Building a sextuple ratio balun

 

HOW DO YOU GET SIX SEPARATE IMPEDANCE SETTINGS OUT OF A TRIPLE RATIO BALUN™?

EASILY!


I have designed and constructed a sextuple-impedance balun based on the Triple Ratio Balun™(TRB™) design developed by Alan Biocca (WB6ZQZ) and described in detail on his web site (here). 

The original TRB™, and this variation, actually include two separate components. On the left, in the circuit diagrams, is a 50Ω bifilar BalUn (Balanced to Unbalanced) choke, used to eliminate current flow on the outside shield of the coaxial cable. This is a desirable feature even without the adjustable impedance ratios also provided. On the right side is a quadrifilar UnUn (Unbalanced to Unbalanced) coil, used to adjust the impedance match between the antenna and transmitter. This feature is highly desirable with antennas that use loading coils, such as the Buddipole system, because such coils reduce the inherent impedance of an antenna, – far below 50Ω on lower bands.

Biocca’s kit is no longer available; Buddipole now sells a switchable balun that is electrically equivalent to his kit, but using a rotary switch for selection of impedances, rather than Anderson PowerPole connectors. There are several differences between the balun I built and the one Buddipole makes. Most notably, mine mounts at the antenna, whereas the Buddipole version is at ground level. This is one of those tradeoff issues in any design project;  I have more “topside weight” because the balun is mounted on the Tee, but I avoid the losses than can occur in a 25 foot run of RG-58 cable when there is a high SWR. (Losses can be 50% or more under some circumstances.)

The cost for this home-brew balun is about $25.

After rearranging the components in his original circuit diagram (upper image) while preserving the electrical relationships, I realized that the UnUn portion of the TRB is essentially the equivalent of a resistor voltage divider network, except that the impedance match of any given combination of UnUn coil elements is a function of the square of the ratio of turns, rather than a linear relationship. Thus, what Buddipole describes for simplicity’s sake as a three-ratio balun with impedances of 50, 25, and 12.5 ohms, or 1:1, 2:1 and 4:1, is actually 50, 28.1, and 12.5 ohms (as Biocca has discussed).  See below for a detailed explanation of the impedance ratios.

I also realized that the impedance range of the original configuration could be extended to provide six impedance settings, rather than three, without reconfiguring the UnUn coil, simply by connecting one additional tap (drawn in red on his original schematic). In the revised diagram,  B-1 and B-2 are the bifilar choke balun coils. Q1 – Q4 are the coils of the quadrifilar UnUn. In this version, the “common” or ground side of the circuit is not directly soldered to the end of the UnUn, but rather to a connector that can be plugged into Connector E (the original configuration) or D. Connecting the common side of the circuit at D creates a three section UnUn rather than four sections, adding two new impedance ratios (22.2Ω and 5.5Ω). The new connector at D also provides an additional low impedance configuration for the four-section UnUn, 3.125Ω. The 5.5Ω and 3.1Ω configurations are useful for low-band vertical monopoles that require high-impedance loading coils. The following table documents the various tap configurations, their impedances (and how calculated), and the bands on which each balun setting is potentially useful. The additional taps combinations available provide a better match on the 30 meter band (22 Ω) and for highly loaded antenna configurations on 80 and even 160 meters. In the following table, “Net Impedance” is the product of Ratio Squared times 50Ω.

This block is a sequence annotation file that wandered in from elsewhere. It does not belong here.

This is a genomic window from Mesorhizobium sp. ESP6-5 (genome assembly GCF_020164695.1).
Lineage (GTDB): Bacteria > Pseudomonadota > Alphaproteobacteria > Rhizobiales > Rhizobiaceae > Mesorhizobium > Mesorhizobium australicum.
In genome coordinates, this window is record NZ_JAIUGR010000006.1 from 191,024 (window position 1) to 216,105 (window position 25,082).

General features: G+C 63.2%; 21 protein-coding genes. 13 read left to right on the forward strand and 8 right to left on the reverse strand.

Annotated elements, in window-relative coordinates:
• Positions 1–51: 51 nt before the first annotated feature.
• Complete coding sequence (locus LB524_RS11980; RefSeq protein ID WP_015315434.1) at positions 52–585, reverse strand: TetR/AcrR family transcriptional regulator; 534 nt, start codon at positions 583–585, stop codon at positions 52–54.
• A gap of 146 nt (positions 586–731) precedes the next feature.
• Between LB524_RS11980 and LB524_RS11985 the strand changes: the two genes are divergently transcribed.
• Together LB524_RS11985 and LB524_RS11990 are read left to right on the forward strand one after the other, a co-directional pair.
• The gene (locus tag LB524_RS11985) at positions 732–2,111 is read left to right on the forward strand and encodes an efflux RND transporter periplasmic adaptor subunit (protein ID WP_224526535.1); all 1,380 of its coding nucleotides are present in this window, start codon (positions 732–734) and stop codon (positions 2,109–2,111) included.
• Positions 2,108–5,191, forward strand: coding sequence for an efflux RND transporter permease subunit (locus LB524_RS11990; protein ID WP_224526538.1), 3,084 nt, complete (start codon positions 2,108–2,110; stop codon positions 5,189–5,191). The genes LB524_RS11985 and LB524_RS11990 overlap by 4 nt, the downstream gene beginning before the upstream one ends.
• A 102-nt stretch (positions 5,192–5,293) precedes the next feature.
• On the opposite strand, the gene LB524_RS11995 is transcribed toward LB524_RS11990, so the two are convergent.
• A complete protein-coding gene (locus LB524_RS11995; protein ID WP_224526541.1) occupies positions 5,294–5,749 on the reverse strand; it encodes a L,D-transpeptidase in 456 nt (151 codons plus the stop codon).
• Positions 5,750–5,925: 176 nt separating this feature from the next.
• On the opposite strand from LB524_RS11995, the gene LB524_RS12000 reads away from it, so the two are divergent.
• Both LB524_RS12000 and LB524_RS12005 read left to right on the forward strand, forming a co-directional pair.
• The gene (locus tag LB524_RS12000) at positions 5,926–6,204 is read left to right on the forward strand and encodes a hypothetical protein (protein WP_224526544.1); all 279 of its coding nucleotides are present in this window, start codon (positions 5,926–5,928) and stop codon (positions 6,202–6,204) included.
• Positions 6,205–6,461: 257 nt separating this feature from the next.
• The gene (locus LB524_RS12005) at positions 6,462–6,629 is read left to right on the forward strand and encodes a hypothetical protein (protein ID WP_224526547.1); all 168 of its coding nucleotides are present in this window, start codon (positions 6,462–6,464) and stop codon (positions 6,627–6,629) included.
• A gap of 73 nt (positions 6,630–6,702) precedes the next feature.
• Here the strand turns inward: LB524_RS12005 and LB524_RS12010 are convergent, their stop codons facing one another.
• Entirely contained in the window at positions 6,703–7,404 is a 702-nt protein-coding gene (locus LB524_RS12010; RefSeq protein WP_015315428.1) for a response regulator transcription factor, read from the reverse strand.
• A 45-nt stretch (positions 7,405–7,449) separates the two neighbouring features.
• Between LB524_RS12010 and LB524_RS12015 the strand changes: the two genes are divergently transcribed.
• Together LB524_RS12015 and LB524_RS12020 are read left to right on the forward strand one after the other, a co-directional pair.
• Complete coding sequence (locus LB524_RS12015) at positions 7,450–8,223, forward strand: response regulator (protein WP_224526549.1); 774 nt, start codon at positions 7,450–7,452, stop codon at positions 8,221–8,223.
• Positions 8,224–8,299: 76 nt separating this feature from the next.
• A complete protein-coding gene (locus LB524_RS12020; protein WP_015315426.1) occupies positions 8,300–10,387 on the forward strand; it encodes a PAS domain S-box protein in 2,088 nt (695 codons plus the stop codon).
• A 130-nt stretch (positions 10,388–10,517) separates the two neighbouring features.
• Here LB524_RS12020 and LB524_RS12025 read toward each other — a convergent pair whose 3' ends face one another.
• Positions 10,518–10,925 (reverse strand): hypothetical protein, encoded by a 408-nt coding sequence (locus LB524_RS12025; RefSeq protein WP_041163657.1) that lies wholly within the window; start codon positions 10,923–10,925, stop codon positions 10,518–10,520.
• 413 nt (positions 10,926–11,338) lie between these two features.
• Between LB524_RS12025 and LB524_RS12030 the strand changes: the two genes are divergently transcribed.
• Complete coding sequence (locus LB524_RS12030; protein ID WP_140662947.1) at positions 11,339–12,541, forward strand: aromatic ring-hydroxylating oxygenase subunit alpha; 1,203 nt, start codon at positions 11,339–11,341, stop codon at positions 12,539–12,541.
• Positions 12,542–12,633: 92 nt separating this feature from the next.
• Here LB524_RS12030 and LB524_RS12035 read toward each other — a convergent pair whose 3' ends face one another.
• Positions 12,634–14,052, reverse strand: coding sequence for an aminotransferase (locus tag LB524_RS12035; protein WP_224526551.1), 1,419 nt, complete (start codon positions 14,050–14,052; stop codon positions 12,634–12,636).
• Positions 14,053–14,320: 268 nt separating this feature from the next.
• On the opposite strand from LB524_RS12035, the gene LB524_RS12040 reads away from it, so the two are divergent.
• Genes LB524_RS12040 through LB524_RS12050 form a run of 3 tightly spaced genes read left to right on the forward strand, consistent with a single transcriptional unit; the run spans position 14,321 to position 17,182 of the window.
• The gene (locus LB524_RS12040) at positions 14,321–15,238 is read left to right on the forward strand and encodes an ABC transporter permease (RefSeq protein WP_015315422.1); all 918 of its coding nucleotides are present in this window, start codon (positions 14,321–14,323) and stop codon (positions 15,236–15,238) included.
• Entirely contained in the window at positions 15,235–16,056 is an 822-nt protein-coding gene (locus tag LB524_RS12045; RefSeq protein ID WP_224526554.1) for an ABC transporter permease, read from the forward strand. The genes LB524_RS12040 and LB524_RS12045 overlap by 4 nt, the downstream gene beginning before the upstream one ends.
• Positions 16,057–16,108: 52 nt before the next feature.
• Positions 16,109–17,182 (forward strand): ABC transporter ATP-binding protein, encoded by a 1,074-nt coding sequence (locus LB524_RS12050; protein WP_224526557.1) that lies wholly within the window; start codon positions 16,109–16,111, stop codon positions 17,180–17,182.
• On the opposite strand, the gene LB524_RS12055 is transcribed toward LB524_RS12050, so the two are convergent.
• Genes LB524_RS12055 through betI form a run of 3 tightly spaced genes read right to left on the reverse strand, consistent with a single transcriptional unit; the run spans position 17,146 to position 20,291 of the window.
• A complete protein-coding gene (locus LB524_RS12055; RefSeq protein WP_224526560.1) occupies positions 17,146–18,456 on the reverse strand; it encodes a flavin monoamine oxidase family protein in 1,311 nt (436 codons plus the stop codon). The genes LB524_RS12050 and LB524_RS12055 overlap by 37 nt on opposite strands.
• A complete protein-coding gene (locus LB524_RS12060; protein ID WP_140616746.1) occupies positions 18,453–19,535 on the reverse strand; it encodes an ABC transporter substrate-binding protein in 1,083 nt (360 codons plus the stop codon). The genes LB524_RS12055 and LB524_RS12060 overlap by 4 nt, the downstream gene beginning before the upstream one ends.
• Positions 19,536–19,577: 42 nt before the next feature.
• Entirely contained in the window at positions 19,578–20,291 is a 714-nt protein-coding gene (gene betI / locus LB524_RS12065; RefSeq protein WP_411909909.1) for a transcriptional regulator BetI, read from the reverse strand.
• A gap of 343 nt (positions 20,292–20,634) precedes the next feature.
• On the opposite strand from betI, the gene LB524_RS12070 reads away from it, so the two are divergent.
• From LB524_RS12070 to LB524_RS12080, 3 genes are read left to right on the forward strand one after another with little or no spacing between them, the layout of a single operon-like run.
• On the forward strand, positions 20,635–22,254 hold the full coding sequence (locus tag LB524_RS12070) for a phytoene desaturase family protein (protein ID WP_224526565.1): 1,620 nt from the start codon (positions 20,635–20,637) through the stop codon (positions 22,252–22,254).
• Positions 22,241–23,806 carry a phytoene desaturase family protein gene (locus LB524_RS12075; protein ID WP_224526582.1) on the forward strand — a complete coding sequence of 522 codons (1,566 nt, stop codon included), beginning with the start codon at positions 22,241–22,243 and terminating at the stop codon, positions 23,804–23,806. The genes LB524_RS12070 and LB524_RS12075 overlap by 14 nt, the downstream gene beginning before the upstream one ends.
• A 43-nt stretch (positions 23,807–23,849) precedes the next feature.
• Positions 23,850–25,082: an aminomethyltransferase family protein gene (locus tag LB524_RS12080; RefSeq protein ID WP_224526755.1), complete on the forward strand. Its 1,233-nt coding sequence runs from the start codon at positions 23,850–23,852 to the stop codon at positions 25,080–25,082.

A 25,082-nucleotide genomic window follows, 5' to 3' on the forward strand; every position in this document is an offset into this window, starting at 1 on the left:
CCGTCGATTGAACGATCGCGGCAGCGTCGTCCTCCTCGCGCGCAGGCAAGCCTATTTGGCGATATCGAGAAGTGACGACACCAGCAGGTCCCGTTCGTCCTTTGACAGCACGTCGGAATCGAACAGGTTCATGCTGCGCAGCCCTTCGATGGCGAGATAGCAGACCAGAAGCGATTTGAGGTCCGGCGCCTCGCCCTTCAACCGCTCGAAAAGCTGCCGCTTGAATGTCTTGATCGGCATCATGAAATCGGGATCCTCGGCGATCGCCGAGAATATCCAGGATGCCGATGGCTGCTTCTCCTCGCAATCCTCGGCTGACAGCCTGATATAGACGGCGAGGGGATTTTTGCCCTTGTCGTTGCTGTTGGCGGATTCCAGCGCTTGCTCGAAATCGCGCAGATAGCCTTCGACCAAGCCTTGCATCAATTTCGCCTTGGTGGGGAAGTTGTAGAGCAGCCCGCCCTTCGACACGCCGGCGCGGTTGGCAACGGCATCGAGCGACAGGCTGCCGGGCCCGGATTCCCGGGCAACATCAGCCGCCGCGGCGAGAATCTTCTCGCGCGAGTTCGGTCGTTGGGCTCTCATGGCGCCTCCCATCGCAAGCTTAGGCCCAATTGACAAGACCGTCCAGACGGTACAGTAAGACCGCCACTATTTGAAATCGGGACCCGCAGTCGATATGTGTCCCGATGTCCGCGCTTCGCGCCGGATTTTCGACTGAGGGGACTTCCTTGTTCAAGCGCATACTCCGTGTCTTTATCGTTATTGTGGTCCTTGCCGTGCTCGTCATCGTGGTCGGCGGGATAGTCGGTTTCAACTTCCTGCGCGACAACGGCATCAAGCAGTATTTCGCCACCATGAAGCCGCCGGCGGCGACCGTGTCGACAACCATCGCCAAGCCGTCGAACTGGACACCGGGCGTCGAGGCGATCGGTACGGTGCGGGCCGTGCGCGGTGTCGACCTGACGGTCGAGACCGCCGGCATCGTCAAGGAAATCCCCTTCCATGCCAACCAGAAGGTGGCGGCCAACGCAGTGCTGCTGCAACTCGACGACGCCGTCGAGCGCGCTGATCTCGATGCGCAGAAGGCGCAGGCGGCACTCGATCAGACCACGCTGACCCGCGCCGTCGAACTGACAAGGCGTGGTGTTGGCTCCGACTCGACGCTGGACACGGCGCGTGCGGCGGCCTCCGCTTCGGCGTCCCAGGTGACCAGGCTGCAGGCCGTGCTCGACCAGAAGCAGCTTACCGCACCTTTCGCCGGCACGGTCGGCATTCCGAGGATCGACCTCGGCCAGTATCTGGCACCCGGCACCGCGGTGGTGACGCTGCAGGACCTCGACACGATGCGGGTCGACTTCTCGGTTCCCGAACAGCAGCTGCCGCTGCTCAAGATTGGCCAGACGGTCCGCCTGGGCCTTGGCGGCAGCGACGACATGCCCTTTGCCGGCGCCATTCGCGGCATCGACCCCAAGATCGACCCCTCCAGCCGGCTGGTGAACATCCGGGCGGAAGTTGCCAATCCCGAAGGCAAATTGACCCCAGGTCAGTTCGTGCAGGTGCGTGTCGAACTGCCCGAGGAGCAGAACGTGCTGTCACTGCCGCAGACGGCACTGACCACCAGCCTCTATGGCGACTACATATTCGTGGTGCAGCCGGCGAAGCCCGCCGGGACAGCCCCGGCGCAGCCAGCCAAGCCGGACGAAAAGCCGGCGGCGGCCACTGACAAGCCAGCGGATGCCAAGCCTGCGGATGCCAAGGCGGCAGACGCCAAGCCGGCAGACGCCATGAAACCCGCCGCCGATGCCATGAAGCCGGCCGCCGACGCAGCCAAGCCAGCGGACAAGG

The 5.5Ω tap combination (C and D) is ideal for matching 80 meter antenna configurations,

which can’t be matched readily at better than 2:1 SWR with the 12.5 Ω balun configuration. 

The 3.125Ω configuration is theoretically useful for matching a 160 meter vertical monopole Buddipole configuration, although I haven’t built the 150 µH loading coil that would be required to implement it. (For the curious, such a coil could be made with 54 turns of #16
wire at 1/4” spacing on a 5.5 inch diameter plastic pipe form.) The resulting vertical antenna would rise 20 feet above the Tee, and would match well to the 3.125 Ω impedance setting on the Balun. It models about 2.1 dBi maximum gain at a 20° takeoff angle. Not surprisingly, given the monster loading coil, it has a bandwidth for any given configuration measured in Hertz, not even tens of Hertz, so it would not very functional in the real world, although it might earn an entry into the Guinness Book of World Records if built and used.

The completed balunxis built around two F140 (1.4” O.D) ferrite toroid cores, Mix 61, wound with 7 feet of #16 magnet wire. It is mounted on a sheet of acrylic plastic with wire tie straps. The plastic base is attached with screws to my version of the Buddipole Tee itself. It could be smaller, but I decided to make it the same width as my home-brew Tee. This also gave me enough room to eqiup the balun with SO-239, BNC female, and N-female panel jack, which are wired in parallel. The Anderson PowerPole connectors are held in position with two APP PowerPole Mounting Wings, SKU 1399G9. This assembly is NOT waterproofed; I live in Southern California, so I haven’t bothered with that, since it almost never rains here. In other climates some sort of water-tight covering, even a few layers of plastic bubble wrap and rubber bands, would be sufficient for portable and temporary installations. Those planning to construct this balun will serve themselves well by reading Biocca’s construction notes carefully and studying the photos on his web site. 

Thanks to Alan Biocca,  WB6ZQZ, for the concept, well-documented construction notes, and permission to use his original circuit diagram on this web site.